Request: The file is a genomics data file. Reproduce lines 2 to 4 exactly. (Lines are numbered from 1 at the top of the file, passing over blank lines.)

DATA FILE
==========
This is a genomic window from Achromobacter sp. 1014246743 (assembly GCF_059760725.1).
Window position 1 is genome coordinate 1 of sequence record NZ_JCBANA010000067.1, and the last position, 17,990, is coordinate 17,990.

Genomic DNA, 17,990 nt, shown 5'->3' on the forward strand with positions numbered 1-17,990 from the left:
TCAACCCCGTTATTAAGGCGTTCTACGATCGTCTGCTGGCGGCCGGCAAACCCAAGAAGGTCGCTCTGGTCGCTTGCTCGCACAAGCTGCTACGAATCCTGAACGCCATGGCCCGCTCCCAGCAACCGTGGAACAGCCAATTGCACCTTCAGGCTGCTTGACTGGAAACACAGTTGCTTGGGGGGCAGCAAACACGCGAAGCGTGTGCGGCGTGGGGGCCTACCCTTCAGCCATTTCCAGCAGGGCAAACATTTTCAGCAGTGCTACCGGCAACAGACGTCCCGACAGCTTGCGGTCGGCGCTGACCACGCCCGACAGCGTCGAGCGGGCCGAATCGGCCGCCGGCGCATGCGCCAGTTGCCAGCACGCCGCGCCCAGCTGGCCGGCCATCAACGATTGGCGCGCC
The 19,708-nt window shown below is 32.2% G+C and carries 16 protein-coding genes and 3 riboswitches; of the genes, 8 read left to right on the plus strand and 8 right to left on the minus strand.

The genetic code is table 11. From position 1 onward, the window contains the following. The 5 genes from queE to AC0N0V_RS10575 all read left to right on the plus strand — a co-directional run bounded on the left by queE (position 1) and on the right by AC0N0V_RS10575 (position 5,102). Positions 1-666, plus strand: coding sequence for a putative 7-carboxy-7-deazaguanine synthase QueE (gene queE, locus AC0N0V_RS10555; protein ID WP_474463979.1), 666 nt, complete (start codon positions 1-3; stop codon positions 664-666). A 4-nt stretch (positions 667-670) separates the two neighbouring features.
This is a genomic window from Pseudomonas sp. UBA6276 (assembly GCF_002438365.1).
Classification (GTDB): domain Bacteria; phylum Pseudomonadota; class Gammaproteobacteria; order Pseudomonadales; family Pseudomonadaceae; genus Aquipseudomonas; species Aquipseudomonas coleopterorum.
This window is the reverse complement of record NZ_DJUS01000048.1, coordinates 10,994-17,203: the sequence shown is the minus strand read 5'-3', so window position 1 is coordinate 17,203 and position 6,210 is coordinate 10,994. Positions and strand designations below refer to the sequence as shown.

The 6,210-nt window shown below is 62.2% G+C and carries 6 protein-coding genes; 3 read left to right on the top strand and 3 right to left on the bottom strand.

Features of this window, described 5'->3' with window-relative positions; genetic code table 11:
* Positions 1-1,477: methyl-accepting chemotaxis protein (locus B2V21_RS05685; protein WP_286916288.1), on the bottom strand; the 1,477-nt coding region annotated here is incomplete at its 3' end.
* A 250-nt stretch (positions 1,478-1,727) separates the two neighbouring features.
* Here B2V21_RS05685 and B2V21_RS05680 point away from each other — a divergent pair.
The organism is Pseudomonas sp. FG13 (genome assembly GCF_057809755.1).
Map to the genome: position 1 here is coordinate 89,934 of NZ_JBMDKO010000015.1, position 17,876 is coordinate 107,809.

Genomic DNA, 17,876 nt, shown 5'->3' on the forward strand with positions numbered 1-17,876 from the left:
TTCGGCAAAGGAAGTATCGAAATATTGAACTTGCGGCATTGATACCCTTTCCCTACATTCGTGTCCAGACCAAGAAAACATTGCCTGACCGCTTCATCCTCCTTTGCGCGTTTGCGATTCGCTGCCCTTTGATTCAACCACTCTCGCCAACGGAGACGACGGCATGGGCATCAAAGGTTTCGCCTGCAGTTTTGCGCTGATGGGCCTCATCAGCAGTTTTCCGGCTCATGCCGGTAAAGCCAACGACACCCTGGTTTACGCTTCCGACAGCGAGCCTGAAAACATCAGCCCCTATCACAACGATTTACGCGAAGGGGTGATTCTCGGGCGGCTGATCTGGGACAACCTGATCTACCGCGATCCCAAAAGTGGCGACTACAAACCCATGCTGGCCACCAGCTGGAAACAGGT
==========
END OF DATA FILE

Window position 1 is genome coordinate 1 of sequence record NZ_JCBANA010000067.1, and the last position, 17,990, is coordinate 17,990.

Genomic DNA, 17,990 nt, shown 5'->3' on the forward strand with positions numbered 1-17,990 from the left:
TCAACCCCGTTATTAAGGCGTTCTACGATCGTCTGCTGGCGGCCGGCAAACCCAAGAAGGTCGCTCTGGTCGCTTGCTCGCACAAGCTGCTACGAATCCTGAACGCCATGGCCCGCTCCCAGCAACCGTGGAACAGCCAATTGCACCTTCAGGCTGCTTGACTGGAAACACAGTTGCTTGGGGGGCAGCAAACACGCGAAGCGTGTGCGGCGTGGGGGCCTACCCTTCAGCCATTTCCAGCAGGGCAAACATTTTCAGCAGTGCTACCGGCAACAGACGTCCCGACAGCTTGCGGTCGGCGCTGACCACGCCCGACAGCGTCGAGCGGGCCGAATCGGCCGCCGGCGCATGCGCCAGTTGCCAGCACGCCGCGCCCAGCTGGCCGGCCATCAACGATTGGCGCGCC